Explore other ways of communicating with those recipients. A couple of
examples:

  • If you have an online account available to your recipients, use a popover that communicates to users the changes that have taken place – and requires them to click through.
  • If you have an app, ask the user to agree to the new terms before using the app again. 

The bottom line

Approach the communications with your recipients/subscribers/customers as a conversation. It’s a reciprocal, two-way thing, where both parties are conversing. Why risk ending the revenue-generating conversations by sending an email to your entire database when you don’t have to? Instead, save yourself some pain and use the opportunity to communicate with your recipients in the way they want to hear from you. Make this about them. 

Want more advice on deliverability?

The post Email: 3 things you must do instead of ‘sending to all’ appeared first on dotdigital blog.

Reblogged 2 weeks ago from blog.dotdigital.com

4 Ways To Use Social Media With Email

But why is social media so popular? Facebook, Twitter, and Instagram allow audiences to stay connected and connect with people they never meet in real life.

Social influencers have emerged from this and are now instrumental in many successful marketing strategies. People love to hear what other people are wearing, buying and doing. That’s why, today, 69% of people trust social influencers and peer recommendations more than they do brands.

As a result, including social proof in your email marketing campaign – if not all your marketing campaigns – is essential. Tapping into your audiences’ social feeds sounds simple, right? After all, you have their email address, and there’s no better place to start than that. But encouraging them to actively share your content is a whole other ball game.

But have no fear, we’ve got four top tips to help you:

Follow us on…

Directing subscribers to your social accounts should be high on your to-do list. Especially when they’ve just signed up.

Introducing your various social media channels should be an integral part of your welcome program. New subscribers are engaged with your brand. Make the most of it and direct them to your social channels as quickly as possible.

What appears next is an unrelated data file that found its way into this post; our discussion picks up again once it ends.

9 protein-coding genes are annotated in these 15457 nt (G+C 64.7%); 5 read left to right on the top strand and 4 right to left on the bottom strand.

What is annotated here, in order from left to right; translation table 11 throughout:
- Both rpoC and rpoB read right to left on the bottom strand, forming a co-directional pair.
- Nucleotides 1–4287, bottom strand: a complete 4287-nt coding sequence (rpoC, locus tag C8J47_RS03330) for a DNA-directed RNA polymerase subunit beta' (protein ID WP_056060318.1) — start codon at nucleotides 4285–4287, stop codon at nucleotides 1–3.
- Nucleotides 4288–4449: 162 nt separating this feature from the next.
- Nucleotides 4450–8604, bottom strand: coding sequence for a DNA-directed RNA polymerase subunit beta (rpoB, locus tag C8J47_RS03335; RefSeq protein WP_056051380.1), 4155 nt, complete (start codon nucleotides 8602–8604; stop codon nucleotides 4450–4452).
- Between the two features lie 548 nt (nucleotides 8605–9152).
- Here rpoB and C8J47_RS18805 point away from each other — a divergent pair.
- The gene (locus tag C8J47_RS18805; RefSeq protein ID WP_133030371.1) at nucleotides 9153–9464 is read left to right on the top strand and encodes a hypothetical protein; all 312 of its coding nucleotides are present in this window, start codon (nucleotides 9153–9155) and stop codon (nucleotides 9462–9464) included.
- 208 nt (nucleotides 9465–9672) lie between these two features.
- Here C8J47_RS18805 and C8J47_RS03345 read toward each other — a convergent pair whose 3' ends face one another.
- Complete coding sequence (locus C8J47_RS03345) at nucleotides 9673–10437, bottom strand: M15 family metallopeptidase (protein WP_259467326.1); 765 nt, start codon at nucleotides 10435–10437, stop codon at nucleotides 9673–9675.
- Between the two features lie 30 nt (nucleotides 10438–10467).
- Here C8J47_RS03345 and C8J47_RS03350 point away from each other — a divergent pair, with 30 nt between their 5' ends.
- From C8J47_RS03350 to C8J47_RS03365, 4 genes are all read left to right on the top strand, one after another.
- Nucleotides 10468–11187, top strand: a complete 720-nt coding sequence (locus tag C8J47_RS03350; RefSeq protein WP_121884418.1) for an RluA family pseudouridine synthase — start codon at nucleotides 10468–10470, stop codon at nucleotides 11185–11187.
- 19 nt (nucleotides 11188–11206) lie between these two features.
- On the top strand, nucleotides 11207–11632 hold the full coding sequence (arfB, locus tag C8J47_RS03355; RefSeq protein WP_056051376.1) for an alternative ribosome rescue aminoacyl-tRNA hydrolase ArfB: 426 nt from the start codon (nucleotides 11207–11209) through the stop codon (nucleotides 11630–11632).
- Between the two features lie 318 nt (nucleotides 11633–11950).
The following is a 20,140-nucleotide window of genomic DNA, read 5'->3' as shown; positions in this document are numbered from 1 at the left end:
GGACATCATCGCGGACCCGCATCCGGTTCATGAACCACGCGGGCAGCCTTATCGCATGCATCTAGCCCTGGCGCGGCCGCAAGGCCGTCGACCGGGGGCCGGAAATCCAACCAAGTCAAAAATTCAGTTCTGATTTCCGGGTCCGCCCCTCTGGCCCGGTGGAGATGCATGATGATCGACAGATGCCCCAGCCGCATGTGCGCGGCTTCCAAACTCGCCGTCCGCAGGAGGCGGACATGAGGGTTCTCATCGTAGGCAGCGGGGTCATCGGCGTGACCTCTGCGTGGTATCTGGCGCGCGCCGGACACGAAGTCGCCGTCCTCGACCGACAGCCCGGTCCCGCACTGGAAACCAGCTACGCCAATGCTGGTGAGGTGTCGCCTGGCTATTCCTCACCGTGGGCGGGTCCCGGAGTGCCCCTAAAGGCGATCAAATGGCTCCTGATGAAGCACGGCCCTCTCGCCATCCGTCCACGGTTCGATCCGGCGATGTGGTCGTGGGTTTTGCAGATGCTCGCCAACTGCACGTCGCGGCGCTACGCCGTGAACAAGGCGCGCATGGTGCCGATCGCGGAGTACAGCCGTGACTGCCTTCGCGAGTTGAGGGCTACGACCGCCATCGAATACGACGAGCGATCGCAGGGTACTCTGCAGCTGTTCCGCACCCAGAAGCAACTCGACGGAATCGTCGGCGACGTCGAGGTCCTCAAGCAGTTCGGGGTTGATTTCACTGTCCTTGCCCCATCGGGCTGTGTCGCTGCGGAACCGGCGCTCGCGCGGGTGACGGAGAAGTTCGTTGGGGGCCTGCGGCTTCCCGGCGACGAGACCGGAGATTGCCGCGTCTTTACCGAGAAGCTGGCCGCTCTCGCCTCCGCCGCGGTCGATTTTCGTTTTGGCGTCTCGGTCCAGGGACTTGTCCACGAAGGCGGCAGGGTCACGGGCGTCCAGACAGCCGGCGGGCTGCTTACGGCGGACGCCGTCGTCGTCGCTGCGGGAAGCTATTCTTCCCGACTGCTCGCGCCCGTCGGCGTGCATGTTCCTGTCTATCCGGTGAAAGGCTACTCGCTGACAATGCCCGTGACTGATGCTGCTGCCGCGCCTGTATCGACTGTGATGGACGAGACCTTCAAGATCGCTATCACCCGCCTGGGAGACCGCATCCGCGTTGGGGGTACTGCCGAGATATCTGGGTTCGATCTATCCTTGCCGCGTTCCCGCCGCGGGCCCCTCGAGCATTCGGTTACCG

Whether it’s the core of your message or at the end, make your CTA clear, easy to understand, and accessible on mobile devices.

GQ social media welcome

And, don’t just think of it as part of your welcome program. Social links should be a part of every email you send.

Make sharing easy

When you’ve invested time and effort into creating engaging content, don’t let readers forget about it when they close your email.

Most web content, especially mobile-friendly web content, has an easy-to-identify share button. To increase the lifespan of your work, make it as easy as possible for subscribers to share. If they find it interesting, so may their social circle. Email subscribers are 3x more likely to share content, so use this and make it as easy as possible.

Newsletters like The Skimm do this by including sharing links at the end of every content block.

The Skimm social sharing

But that’s not the only way to encourage your audiences to spread the word about your brand. People who discover a new brand through referral marketing are 4x more likely to buy from it.

Key to getting customers to refer are incentives. Once you’ve decided what you’ll offer them, invite customers to post referrals via social media. This has the dual benefit of promoting your business and giving them more opportunities to receive your referral perks.

Maude social refer a friend